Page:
Studies in voice-over narration: “The Shawshank Redemption”

Part 1 of a five-part series on movies where voice-over narration works.

I set this discussion into motion here and here. To wit: Hollywood conventional wisdom is that voice-over narration and flashbacks are a no-no, yet some of the greatest movies ever produced use these narrative devices including Fight Club, Goodfellas, The Silence of the Lambs, and Rashomon.

My conclusion: Voice-over narration and flashbacks are not inherently bad, rather they are tainted by how poorly they get executed by inexperienced writers.

Goal: Find five movies in which each is used well, then analyze those movies to come up with — hopefully — guidelines on how best to handle this pair of narrative devices.

Today the first of five movies using voice-over narration: The Shawshank Redemption. Here are some examples from the film:

This scene spotlights one obvious capability of voice-over narration, enabling the viewer to go ‘inside’ the experience of a character. Some may decry this as “flaccid, flabby writing” as Robert McKee’s character did in Adaptation. And it’s ironic in the context of this discussion that Red’s V.O. in this scene includes these comments [emphasis added]:

RED (V.O.)
I have no idea to this day what
them two Italian ladies were
singin’ about. Truth is, I don’t
want to know. Some things are best
left unsaid. I like to think they
were singin’ about something so
beautiful it can’t be expressed in
words,
and makes your heart ache
because of it.

And yet, here Red is, not leaving things unsaid and expressing his feelings in words [read: voiceover]:

RED (V.O.)
I tell you, those voices soared.
Higher and farther than anybody in
a gray place dares to dream. It was
like some beautiful bird flapped
into our drab little cage and made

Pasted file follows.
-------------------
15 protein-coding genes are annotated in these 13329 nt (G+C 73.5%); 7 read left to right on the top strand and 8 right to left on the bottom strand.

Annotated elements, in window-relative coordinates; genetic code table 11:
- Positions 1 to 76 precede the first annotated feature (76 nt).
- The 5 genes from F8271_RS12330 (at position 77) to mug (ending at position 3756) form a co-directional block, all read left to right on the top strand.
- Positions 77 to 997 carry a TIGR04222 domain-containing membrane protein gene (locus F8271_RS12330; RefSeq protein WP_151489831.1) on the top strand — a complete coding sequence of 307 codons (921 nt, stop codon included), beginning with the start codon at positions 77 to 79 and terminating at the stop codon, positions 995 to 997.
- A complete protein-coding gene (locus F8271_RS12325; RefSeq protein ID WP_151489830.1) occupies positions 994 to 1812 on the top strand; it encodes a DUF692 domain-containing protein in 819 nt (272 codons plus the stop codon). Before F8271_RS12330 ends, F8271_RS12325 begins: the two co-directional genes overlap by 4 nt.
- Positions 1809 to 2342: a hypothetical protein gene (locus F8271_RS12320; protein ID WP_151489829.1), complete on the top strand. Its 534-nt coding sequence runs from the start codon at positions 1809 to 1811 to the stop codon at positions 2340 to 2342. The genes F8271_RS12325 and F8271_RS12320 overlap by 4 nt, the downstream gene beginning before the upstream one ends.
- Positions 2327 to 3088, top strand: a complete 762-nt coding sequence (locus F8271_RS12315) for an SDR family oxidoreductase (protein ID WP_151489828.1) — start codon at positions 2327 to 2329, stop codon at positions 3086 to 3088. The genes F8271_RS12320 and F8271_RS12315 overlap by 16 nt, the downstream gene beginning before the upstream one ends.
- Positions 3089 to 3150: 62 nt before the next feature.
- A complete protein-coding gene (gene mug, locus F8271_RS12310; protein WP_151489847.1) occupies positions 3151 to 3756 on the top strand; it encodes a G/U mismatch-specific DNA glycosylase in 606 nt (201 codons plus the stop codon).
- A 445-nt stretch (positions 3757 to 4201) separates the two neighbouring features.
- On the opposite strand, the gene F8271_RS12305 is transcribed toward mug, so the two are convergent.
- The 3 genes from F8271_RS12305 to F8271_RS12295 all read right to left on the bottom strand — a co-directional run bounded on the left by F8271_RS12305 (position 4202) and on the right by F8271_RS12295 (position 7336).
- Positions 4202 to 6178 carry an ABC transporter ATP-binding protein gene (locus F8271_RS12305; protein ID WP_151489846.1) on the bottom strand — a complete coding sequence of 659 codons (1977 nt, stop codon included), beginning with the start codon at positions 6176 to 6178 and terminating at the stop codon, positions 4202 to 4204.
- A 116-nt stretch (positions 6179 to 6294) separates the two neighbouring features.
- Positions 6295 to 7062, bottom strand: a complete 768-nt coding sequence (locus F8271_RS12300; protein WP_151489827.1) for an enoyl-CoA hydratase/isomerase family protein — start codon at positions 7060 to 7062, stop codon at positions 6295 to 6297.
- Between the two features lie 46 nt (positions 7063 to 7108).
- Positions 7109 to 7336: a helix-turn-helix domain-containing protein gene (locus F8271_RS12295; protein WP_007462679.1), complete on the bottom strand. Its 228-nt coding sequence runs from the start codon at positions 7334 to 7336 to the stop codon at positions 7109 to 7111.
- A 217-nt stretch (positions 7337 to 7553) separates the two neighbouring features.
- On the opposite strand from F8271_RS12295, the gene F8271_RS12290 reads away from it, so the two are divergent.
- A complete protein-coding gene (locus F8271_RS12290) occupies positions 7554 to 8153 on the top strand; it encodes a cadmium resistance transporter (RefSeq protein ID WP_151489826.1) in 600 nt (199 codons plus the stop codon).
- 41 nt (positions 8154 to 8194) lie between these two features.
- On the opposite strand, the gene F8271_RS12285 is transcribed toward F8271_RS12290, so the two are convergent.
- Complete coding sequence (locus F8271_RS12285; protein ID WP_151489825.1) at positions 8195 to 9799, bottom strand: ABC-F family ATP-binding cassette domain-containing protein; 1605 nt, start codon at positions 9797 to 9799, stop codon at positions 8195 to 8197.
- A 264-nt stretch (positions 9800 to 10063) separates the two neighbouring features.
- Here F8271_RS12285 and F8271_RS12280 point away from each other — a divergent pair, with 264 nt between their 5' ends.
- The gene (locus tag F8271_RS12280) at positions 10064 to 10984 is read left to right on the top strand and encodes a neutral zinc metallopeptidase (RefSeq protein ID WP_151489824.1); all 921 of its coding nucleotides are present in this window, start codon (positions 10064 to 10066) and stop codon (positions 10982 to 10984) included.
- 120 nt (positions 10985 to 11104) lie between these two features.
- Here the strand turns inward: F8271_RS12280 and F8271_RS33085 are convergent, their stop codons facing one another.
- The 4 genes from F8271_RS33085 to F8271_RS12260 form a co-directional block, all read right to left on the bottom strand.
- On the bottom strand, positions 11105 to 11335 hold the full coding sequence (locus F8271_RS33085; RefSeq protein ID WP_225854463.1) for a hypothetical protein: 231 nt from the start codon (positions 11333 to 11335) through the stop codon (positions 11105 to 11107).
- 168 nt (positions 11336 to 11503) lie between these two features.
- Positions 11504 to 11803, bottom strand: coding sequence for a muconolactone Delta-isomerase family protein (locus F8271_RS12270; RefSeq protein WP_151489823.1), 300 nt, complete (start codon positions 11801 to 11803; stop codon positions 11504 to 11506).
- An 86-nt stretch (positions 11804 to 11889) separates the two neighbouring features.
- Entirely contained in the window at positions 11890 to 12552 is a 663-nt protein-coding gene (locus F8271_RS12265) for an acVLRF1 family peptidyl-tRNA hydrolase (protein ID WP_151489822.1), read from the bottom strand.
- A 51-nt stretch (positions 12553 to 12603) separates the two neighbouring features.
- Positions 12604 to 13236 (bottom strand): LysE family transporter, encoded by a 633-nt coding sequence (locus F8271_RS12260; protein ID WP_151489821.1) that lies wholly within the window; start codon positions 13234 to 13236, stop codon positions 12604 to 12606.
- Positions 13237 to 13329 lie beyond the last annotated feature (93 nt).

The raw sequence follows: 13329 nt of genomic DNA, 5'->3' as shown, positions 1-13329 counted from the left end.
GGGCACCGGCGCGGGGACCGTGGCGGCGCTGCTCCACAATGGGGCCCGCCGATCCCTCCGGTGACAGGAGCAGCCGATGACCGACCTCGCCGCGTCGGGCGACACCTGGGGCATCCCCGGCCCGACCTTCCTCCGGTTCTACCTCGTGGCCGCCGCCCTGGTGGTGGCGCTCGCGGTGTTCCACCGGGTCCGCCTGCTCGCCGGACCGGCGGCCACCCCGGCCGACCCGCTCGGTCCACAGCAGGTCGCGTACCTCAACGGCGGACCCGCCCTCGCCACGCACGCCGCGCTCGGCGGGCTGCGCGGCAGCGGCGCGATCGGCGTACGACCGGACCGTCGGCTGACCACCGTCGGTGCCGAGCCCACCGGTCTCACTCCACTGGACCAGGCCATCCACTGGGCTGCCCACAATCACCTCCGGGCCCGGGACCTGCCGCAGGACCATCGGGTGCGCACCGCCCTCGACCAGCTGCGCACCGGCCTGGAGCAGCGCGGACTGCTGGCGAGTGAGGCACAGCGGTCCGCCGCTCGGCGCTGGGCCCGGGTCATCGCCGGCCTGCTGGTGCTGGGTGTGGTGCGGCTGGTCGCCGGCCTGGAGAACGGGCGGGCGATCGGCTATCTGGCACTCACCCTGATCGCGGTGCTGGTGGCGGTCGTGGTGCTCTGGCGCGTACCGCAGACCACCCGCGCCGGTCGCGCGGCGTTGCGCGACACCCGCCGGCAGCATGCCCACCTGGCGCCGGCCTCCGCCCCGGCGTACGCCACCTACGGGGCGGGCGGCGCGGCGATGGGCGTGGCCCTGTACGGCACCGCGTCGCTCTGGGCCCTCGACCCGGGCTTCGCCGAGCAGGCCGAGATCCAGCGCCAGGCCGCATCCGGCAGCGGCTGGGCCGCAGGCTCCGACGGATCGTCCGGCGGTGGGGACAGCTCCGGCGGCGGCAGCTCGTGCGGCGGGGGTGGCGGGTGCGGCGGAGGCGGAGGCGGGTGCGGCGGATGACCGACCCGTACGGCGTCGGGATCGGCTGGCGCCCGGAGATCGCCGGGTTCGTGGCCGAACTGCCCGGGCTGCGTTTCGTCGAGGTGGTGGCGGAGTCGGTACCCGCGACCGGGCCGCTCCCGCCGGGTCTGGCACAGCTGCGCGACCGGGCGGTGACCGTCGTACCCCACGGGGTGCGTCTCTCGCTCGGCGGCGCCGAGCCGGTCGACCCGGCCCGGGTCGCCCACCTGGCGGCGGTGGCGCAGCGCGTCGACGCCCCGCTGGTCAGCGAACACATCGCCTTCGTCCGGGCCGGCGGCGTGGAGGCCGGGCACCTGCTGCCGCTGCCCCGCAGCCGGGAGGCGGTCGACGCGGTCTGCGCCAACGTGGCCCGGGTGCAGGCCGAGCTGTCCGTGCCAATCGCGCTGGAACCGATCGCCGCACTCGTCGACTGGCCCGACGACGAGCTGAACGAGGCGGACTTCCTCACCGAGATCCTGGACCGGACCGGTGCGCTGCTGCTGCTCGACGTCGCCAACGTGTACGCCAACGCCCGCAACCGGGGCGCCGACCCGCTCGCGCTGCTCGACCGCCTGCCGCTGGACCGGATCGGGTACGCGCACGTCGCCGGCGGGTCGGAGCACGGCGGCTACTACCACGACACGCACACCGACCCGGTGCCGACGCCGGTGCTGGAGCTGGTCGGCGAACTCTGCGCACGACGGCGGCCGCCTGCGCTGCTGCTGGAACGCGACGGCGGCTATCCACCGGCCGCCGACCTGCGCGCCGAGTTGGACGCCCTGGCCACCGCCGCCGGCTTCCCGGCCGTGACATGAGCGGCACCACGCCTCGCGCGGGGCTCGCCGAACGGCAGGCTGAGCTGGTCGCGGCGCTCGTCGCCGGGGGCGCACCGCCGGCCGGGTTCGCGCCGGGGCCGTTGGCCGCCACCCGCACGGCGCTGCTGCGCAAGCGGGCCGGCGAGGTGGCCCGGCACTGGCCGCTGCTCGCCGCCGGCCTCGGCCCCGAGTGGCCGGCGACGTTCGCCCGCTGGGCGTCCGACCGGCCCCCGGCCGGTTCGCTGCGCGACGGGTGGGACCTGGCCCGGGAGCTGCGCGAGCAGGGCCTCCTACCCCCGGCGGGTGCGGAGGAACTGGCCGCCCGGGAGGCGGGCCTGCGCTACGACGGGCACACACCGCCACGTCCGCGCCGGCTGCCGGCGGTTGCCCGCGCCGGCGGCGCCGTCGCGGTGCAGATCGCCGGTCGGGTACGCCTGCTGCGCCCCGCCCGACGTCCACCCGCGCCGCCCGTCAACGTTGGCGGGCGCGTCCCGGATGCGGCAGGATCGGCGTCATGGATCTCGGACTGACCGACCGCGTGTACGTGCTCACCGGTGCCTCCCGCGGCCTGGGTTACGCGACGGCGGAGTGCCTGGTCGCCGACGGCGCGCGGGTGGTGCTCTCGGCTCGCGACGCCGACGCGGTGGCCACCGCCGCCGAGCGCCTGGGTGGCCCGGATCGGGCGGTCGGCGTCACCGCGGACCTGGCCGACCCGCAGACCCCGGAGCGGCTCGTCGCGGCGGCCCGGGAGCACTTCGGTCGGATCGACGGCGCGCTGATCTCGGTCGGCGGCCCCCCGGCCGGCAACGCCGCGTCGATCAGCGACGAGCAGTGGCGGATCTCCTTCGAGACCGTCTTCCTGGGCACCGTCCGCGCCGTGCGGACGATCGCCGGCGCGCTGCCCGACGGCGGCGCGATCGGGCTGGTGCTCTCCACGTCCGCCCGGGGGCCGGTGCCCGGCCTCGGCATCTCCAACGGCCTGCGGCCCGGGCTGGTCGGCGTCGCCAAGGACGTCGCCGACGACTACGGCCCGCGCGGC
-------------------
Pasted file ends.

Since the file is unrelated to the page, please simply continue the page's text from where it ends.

these walls dissolve away…and for
the briefest of moments — every
last man at Shawshank felt free.

So here’s a question: Would this scene have worked if there had been no voiceover? Maybe the characters express those feelings in dialogue. But then would criminals be able to get in touch with and articulate these sentiments, let alone have the courage to convey them to other convicts? No, I think the only way to get at these deeply interior feelings — and critically Red’s feelings — is through V.O. narration.

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Here’s another example wherein Red narrates Andy’s escape from prison:

Again would this sequence work without the V.O.? Plus it serves as a microcosm for one big fat reason why — in my view — Shawshank had to use Red as a narrator: To handle the passage of time. All those time ellipses covering a 20 year span smoothed over by Red’s V.O.

Here’s a third example, one in which we hear Andy in V.O., the reading of Andy’s letter:

Would the scene have worked just reading Andy’s words? Or the usually awkward moment where the reader reads the words aloud, especially if they are by themselves? Moreover consider the power of Andy’s voice with these words:

ANDY (V.O.)
Remember, Red. Hope is a good
thing, maybe the best of things,
and no good thing ever dies. I will
be hoping that this letter finds
you, and finds you well. Your
friend. Andy.

Hope. It’s the most central theme of the story. It’s the flickering flame inside Red’s soul that Andy has been fanning to keep alive for two decades in prison. And like a baton, Red picks up the V.O. as he packs his suitcase and leaves the very same room Brooks and he had occupied:

RED (V.O.)
Get busy living or get busy dying.
That is goddamn right.

Brooks chose one path: dying. Red chooses another: living. Then the whole V.O. thread completed when Red arrives on the beach in Mexico and we hear his final words in the movie:

RED (V.O.)
I hope I can make it across the
border. I hope to see my friend
and shake his hand. I hope the
Pacific is as blue as it has been
in my dreams.
(beat)
I hope.

Again — hope. This is flabby writing? Flaccid writing? No, it’s artful writing. And I defy anyone to imagine how any of these scenes could have been crafted better without voice-over narration.

So what can we learn from the use of voice-over narration in The Shawshank Redemption? I will start it off with the obvious point I alluded to above: For some types of movies that involve multiple time jumps, this device can help create a smooth narrative flow. See also Forrest Gump.

What else? Please think about it and meet me in comments with your observations.

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